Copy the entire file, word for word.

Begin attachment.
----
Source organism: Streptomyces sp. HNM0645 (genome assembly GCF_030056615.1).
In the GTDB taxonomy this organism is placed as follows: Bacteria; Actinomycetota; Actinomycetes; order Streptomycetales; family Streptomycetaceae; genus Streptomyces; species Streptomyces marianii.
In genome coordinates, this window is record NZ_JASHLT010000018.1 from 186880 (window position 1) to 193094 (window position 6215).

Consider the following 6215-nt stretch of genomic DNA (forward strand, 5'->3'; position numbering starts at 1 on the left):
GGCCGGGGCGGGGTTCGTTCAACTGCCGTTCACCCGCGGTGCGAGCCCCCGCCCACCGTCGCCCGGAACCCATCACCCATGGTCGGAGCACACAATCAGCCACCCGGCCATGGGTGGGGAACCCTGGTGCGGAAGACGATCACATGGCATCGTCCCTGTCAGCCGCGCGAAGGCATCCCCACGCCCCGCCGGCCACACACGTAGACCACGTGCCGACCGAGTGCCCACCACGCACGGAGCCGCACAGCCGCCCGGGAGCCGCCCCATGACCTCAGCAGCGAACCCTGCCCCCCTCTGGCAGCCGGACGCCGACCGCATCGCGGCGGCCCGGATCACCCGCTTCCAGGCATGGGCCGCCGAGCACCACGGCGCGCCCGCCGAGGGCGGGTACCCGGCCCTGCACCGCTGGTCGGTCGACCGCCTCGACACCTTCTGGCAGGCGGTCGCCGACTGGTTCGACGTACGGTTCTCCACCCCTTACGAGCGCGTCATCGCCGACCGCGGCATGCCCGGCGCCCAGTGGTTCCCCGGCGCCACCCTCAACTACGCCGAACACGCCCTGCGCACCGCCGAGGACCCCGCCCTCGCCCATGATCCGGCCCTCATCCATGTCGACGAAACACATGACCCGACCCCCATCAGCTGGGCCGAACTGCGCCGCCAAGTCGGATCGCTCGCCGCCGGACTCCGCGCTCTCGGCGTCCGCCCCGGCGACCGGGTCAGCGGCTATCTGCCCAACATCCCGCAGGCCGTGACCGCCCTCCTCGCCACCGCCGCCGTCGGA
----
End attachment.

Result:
Source organism: Streptomyces sp. HNM0645 (genome assembly GCF_030056615.1).
In the GTDB taxonomy this organism is placed as follows: Bacteria; Actinomycetota; Actinomycetes; order Streptomycetales; family Streptomycetaceae; genus Streptomyces; species Streptomyces marianii.
In genome coordinates, this window is record NZ_JASHLT010000018.1 from 186880 (window position 1) to 193094 (window position 6215).

Consider the following 6215-nt stretch of genomic DNA (forward strand, 5'->3'; position numbering starts at 1 on the left):
GGCCGGGGCGGGGTTCGTTCAACTGCCGTTCACCCGCGGTGCGAGCCCCCGCCCACCGTCGCCCGGAACCCATCACCCATGGTCGGAGCACACAATCAGCCACCCGGCCATGGGTGGGGAACCCTGGTGCGGAAGACGATCACATGGCATCGTCCCTGTCAGCCGCGCGAAGGCATCCCCACGCCCCGCCGGCCACACACGTAGACCACGTGCCGACCGAGTGCCCACCACGCACGGAGCCGCACAGCCGCCCGGGAGCCGCCCCATGACCTCAGCAGCGAACCCTGCCCCCCTCTGGCAGCCGGACGCCGACCGCATCGCGGCGGCCCGGATCACCCGCTTCCAGGCATGGGCCGCCGAGCACCACGGCGCGCCCGCCGAGGGCGGGTACCCGGCCCTGCACCGCTGGTCGGTCGACCGCCTCGACACCTTCTGGCAGGCGGTCGCCGACTGGTTCGACGTACGGTTCTCCACCCCTTACGAGCGCGTCATCGCCGACCGCGGCATGCCCGGCGCCCAGTGGTTCCCCGGCGCCACCCTCAACTACGCCGAACACGCCCTGCGCACCGCCGAGGACCCCGCCCTCGCCCATGATCCGGCCCTCATCCATGTCGACGAAACACATGACCCGACCCCCATCAGCTGGGCCGAACTGCGCCGCCAAGTCGGATCGCTCGCCGCCGGACTCCGCGCTCTCGGCGTCCGCCCCGGCGACCGGGTCAGCGGCTATCTGCCCAACATCCCGCAGGCCGTGACCGCCCTCCTCGCCACCGCCGCCGTCGGA